For ten years, the chart of bitcoin was very easy to read. A very patient investor could sit back and check the calendar as to when bitcoin would take another jump in price.
This is a logarithmic chart of the price of bitcoin since 2011. You will notice that during certain intervals, bitcoin breaks the logarithmic path and peaks somewhat, only to revert back to the mean.
These peaks are roughly correlated to bitcoin halving, which occurs roughly every four years. In 2009, 50 bitcoins were paid out to miners every ten minutes. It’s now 6.25 bitcoin.
This reduction in the new supply of bitcoin has led to the creation of the stock-to-flow model.
For the patient holder of bitcoin, it’s been a glorious decade.
Unfortunately, there are signs that the model is breaking.
We should be at $100K bitcoin RIGHT NOW, even three months ago. But we are not. And it gets worse.
Not only does the model predict that the average price of bitcoin should hit $100K and stay there for at least two years, we should peak well above $100K, and do so quickly.
The model calls for $250K bitcoin in the month of December.
I don’t think that’s going to happen.
Now before I go into why I think the model is broken, I would like to say it would be wonderful if I was proven wrong in the next 30 days.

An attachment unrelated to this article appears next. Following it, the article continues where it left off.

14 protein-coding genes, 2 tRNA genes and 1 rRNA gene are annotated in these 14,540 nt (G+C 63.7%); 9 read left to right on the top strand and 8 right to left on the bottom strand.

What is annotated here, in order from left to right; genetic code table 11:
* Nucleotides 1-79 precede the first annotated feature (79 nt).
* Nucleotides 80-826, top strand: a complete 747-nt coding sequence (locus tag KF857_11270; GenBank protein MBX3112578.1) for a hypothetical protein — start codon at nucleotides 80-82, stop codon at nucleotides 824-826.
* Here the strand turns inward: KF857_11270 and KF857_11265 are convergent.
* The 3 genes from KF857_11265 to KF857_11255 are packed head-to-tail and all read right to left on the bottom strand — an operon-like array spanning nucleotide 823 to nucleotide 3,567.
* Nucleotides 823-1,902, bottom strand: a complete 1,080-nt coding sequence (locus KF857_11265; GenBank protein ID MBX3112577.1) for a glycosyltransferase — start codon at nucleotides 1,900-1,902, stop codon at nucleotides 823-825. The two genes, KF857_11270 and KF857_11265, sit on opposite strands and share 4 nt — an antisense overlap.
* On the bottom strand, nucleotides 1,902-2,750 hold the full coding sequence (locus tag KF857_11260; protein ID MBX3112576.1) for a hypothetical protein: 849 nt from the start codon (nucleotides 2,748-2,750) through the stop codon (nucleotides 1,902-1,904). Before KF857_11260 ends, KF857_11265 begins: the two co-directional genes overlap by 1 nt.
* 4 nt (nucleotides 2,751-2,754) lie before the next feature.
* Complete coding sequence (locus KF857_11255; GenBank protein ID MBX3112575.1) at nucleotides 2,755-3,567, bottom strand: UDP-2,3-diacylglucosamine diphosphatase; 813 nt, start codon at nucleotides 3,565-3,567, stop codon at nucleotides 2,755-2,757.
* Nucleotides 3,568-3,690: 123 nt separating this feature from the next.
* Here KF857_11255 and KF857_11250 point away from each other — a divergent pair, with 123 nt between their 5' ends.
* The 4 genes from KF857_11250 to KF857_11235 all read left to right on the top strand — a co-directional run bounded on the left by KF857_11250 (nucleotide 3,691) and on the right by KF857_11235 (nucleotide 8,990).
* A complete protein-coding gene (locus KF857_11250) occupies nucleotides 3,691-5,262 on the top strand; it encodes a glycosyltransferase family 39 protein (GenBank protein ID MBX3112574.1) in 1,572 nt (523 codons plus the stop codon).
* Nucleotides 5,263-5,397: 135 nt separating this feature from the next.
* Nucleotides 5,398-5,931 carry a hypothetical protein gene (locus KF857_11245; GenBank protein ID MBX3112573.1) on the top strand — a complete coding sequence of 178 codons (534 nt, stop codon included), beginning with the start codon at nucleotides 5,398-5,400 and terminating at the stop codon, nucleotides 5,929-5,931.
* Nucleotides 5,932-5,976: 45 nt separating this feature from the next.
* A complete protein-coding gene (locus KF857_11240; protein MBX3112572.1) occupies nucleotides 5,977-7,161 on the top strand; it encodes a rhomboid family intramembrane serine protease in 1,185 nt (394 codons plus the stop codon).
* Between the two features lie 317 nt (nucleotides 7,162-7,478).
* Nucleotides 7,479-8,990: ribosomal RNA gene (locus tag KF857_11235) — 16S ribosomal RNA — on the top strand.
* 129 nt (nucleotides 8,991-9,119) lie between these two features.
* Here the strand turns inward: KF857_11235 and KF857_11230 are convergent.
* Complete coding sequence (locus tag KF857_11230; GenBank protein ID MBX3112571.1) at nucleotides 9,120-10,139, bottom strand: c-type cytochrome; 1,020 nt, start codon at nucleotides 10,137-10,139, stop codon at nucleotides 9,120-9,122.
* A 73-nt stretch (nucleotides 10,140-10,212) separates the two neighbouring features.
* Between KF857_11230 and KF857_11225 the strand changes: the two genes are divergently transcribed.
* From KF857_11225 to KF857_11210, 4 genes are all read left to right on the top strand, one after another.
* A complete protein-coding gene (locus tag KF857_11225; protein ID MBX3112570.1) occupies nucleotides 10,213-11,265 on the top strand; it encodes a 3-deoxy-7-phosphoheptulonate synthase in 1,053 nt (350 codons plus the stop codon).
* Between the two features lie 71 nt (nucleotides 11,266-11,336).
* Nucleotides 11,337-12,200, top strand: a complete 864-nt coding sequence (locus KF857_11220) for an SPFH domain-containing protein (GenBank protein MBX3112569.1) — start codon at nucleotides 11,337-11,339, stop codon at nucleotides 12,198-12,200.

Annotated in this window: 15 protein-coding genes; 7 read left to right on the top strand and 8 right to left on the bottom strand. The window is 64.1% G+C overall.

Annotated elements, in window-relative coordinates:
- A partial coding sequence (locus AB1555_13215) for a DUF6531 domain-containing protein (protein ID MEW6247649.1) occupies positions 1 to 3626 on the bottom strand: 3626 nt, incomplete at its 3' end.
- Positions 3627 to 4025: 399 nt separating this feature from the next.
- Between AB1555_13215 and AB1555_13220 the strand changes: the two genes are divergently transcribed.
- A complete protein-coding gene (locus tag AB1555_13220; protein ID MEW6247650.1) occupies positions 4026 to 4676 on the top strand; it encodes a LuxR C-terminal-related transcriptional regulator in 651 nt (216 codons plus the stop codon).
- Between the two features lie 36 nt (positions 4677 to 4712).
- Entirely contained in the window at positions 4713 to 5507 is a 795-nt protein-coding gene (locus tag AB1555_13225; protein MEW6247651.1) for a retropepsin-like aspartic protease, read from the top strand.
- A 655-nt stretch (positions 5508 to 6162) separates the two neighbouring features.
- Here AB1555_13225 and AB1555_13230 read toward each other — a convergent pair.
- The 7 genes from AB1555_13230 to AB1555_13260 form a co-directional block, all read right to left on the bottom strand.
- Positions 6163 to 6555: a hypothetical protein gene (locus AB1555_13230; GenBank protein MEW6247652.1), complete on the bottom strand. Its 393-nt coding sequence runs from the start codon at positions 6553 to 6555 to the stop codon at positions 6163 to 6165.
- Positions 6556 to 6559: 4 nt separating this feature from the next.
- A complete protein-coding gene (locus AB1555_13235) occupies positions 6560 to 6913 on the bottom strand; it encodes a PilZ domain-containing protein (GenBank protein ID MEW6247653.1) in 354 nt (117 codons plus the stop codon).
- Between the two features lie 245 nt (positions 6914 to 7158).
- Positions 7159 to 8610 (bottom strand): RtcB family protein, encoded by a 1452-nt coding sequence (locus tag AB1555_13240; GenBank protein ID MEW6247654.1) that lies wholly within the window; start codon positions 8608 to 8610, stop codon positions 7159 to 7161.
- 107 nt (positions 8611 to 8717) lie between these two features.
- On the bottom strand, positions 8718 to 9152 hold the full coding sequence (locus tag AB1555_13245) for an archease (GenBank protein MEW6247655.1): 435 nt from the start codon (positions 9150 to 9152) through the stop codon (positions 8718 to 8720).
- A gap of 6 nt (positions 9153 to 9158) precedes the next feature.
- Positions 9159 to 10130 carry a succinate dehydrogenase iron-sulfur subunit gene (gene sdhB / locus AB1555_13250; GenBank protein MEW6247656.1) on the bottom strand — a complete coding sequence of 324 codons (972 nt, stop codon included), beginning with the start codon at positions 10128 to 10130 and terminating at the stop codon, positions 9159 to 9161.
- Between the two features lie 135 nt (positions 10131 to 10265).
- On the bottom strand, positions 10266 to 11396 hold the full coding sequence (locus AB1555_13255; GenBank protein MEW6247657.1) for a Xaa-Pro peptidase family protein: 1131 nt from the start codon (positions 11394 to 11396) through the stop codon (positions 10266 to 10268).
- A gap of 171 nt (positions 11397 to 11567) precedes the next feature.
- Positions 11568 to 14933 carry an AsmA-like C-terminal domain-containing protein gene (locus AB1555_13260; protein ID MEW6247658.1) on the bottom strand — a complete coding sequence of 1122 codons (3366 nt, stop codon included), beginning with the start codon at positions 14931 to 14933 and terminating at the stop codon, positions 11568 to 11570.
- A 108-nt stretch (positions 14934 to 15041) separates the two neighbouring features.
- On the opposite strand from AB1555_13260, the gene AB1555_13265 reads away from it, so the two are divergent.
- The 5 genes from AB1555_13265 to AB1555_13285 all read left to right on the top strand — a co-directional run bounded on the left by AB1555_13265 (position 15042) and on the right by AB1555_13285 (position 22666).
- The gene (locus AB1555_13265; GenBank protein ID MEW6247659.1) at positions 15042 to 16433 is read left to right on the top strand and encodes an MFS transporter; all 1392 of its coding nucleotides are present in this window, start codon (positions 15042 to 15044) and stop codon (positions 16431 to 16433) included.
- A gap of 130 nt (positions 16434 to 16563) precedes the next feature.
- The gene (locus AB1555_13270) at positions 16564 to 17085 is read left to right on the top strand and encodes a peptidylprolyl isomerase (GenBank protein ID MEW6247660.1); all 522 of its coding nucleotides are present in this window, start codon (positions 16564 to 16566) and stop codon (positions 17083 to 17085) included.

To be more specific, it would wonderful for my bank account, and my bruised ego would eventually heal.
But here are a few reasons why I think I’m right.
Firstly, all financial prediction models eventually fail when enough participants are aware of the model.
Think of this as the Observer Effect, except it’s not about physics but financial markets: “the observer effect is the disturbance of an observed system by the act of observation. This is often the result of instruments that, by necessity, alter the state of what they measure in some manner.”
Let me put it this way. For bitcoin to go to $250K, somebody must buy it at $250K (don’t worry about finding the seller at that price, I can be that guy).
But who, in their right mind, is going to buy $250K bitcoin if they are aware of the stock-to-flow model?
And a lot of people know about this model.
The twitter account, Plan B, is an account that does nothing but evangelizes the stock-to-flow model. It has 1.5 million followers.
To summarize, more and more investors are NOT buying bitcoin, they are buying rehypothecated pieces of junk paper that substitute for real bitcoin.
Exhibit A is the ProShares Bitcoin Futures ETF that debuted a few weeks back and has attracted $1.4 billion of investor money.
Did you think such an inflow of investor funds into the ETF would trigger a rise in the price of bitcoin?
Surprise! Bitcoin has gone down in price.
I have outlined the reasons why I think Bitcoin futures ETFs are toxic here in this article.
But I should have gone farther. It’s not only toxic for investors who buy the ETFs, it’s toxic for the whole market.
Gold bugs have been complaining for years that the rehypothecation of gold by the banks has led to the price of gold being kept artificially low.
Bitcoiners have long held “that can’t happen to them.” They might be in for an unpleasant surprise.
And that’s why I don’t hold much bitcoin in my portfolio anymore. I hold a lot of Ethereum (no surprise there) and I’m increasing my holding in other coins/tokens (something for years that I’ve resisted).
To repeat myself, I hope I’m wrong. I hope bitcoin goes to $100K by the end of December and even higher.
I used to think it would. But I don’t anymore.